But there is no cooler restaurant at Revel than Mussel Bar by Robert Wiedmaier.
The nationally-acclaimed Washington, D.C.-area chef calls Mussel Bar, which has another location in Bethesda, Md., a Belgian roadhouse that redefines the semi-casual culinary experience in Atlantic City.
And he’s right. There’s nothing else like it here. With a low-lit, masculine design, boasting a bar that stretches from one side of the room to the other featuring 23 taps, knotted oak wainscoting and floors, an open kitchen, a mussel-shaped ceiling with beer bottle chandeliers, a stage for live music and Wiedmaier’s retired chopper hanging overhead, Mussel Bar screams cool and offers an awesome place to dine with a date and listen to music or hang with the guys and watch a game on the multiple flat-screen TVs.
“When I was younger and I was in Brussels, we used to go to these Belgian roadhouses where we would drink Belgian beer, eat mussels and fries and listen to rock ‘n’ roll,” says the 51-year-old chef, who grew up in Germany and Belgium, where his father was born.
But no matter how cool Mussel Bar is and no matter how good the music is and how extensive the wine and beer lists are, the food is what will have everyone talking. And Wiedmaier and his staff, including Chef de Cuisine Dean Dupuis and General Manager Gonzague Muchery, won’t disappoint in the entire experience.
For starters, there’s the mussels. Prepared five different ways and available in half and full portions, the blue bay mussels are from Prince Edward Island, prepared on induction stoves in 3 to 4 minutes and offered in ways that will make your mouth salivate (see sidebar). Wiedmaier’s mussels are so good, Esquire magazine said he paved the way for mussels being served in fine-dining establishments across the country.
“It’s not called Mussel Bar for nothing,” Wiedmaier says with a laugh. “I think we buy the best mussels we can find, and people just love them.”
But if you don’t like mussels, there’s plenty of other options, including a raw bar with everything from whole lobsters from Brittany, to oysters, clams and shrimp. Must-try starters include any of the cheeses ($6) from around the United States and Belgium, or anything from the charcuterie ($8), particularly the pan-seared smoked pork belly ($14) with black pepper biscuit, hot pepper jelly and apple peanut salad. And the crab and shrimp salad Louie can be ordered as a starter ($17) or meal ($28) with smoked bacon, radish, apple, avocado, soft boiled egg and Old Bay Louie dressing.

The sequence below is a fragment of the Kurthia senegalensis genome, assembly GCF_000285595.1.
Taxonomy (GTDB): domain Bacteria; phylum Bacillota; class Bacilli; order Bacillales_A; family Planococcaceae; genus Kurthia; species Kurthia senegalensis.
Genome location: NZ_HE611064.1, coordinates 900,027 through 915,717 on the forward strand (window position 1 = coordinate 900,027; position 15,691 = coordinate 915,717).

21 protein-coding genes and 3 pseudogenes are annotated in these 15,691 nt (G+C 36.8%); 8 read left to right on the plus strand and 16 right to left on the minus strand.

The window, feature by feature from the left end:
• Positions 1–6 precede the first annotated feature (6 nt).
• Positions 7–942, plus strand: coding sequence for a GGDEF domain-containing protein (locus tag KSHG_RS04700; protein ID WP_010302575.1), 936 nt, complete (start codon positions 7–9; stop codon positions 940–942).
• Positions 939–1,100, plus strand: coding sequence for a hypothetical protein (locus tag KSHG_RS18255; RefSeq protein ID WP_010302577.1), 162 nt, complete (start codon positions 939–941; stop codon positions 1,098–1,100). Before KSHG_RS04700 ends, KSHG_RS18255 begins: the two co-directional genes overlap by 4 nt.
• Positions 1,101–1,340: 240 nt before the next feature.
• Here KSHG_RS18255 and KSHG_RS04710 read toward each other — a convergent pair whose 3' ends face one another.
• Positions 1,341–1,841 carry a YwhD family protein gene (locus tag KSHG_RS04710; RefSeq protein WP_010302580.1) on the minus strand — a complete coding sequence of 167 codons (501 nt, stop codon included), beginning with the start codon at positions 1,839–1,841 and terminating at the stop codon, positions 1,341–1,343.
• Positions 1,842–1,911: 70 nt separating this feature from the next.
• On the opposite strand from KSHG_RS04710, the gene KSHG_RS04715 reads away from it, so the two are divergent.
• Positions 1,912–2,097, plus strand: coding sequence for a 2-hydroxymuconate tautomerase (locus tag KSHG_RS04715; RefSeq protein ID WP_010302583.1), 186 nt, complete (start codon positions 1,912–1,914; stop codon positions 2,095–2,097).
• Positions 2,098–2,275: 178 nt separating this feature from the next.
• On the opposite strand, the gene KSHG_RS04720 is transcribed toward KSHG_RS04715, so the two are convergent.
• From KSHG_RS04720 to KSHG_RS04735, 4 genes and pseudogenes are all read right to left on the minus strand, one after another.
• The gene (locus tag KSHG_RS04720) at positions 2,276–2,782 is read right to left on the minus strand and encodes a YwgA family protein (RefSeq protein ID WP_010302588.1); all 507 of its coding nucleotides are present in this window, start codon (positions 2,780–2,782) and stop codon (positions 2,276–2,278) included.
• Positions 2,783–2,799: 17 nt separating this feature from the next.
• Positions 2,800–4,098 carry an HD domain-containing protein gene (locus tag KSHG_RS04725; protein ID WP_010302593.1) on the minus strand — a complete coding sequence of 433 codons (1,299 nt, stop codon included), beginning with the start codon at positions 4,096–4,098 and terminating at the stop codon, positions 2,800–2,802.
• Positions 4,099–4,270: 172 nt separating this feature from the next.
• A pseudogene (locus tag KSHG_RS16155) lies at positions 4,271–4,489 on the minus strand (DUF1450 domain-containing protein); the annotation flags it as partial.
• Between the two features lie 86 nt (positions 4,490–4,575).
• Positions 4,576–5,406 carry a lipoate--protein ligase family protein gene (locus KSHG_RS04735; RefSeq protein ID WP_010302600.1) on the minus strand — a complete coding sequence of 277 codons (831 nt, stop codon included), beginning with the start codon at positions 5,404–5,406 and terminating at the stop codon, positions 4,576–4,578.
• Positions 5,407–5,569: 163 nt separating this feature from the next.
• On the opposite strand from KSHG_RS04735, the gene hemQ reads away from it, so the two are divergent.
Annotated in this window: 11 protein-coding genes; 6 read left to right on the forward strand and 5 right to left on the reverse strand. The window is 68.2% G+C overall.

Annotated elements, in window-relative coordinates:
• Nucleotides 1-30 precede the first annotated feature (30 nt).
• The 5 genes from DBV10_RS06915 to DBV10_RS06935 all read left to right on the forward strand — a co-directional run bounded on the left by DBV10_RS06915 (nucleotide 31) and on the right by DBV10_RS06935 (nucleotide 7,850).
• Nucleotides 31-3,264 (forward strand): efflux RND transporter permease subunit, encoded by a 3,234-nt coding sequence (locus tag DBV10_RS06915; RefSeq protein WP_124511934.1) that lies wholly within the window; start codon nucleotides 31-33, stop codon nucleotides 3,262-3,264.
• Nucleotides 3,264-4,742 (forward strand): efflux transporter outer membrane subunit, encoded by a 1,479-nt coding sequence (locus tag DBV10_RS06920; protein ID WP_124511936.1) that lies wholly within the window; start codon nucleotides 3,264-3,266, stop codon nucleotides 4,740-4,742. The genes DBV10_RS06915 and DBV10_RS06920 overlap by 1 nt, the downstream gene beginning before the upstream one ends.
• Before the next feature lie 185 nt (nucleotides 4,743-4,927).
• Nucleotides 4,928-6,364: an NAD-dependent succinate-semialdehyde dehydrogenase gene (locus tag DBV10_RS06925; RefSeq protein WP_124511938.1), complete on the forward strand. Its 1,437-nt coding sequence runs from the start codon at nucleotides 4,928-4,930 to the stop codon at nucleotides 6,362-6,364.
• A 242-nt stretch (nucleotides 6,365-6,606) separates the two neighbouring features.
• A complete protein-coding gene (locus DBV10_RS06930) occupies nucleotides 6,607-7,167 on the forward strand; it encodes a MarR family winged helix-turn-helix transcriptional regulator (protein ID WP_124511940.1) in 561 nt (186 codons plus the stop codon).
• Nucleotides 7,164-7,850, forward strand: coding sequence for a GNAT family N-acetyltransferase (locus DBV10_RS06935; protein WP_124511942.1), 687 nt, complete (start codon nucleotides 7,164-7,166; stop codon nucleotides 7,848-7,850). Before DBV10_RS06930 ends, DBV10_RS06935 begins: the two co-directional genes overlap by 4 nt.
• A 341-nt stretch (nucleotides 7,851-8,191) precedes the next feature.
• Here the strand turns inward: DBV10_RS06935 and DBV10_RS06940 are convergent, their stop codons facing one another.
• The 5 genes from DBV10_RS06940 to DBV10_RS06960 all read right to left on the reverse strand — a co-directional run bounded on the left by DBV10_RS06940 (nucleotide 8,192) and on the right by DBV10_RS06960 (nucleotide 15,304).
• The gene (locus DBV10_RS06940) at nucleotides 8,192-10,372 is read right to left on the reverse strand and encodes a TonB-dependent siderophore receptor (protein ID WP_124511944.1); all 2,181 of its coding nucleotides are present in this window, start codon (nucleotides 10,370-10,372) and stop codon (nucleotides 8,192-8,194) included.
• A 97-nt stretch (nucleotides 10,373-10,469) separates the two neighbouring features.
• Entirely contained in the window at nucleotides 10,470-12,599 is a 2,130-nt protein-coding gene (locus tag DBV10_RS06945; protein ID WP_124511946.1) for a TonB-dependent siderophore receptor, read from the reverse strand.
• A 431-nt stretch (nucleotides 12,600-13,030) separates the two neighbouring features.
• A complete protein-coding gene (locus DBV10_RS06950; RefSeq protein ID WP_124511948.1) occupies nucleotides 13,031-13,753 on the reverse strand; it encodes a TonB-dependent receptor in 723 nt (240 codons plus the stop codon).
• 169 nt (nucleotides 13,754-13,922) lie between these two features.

Then there’s the wood-fired Belgian tarts and flatbreads ($14) that are worth the visit alone, particularly the charcuterie and cheese with soppressata, coppa tomato fondue, farm egg and Piave cheese; the lobster and asparagus ($20) with crème fraiche and a touch of lemon; and the crown jewel — smoked pork belly with caramelized onions, roasted peppers, Bechamel sauce and parmesan.
The main courses utilize the wood-fired oven, too, particularly the scallops from Barnegat ($34) with cauliflower puree, lemon, thyme butter; and the 52-ounce herb-crusted porterhouse ($110) with lemon and olive oil. Soon, whole fish will be roasted in the oven and added to the menu.
Other signature entrees include the Belgian-ale braised shortrib Carbonnade ($26) with broccoli rabe, Gruyere grits and crème fraiche; East Coast jumbo lump crabcake ($18/$36) with green cabbage slaw and mustard remoulade; and the grilled Fudge Farms pork chop ($38) with sweet corn, spaetzle, roasted Jersey long hots and crawfish brown butter.
And don’t dare leave Mussel Bar without trying the famous Belgian frites ($9) served with various dipping sauces, such as BBQ, roasted garlic and curry aioli.
It’s those little touches — sauces, sides, attention to detail — that make Mussel Bar special and rooted in French tradition.
“We think there’s a lot of creativity there, a lot of time spent on making sure things are perfect,” Wiedmaier says. “It’s about roasted bones, wine reductions, mirepoix. ... I wanted a bar theme with really good food, not some crappy frozen burgers, nachos and chicken wings, which I love when done well. But it’s upscale food. I think I got really lucky with a chef like Dean. It all just came together.”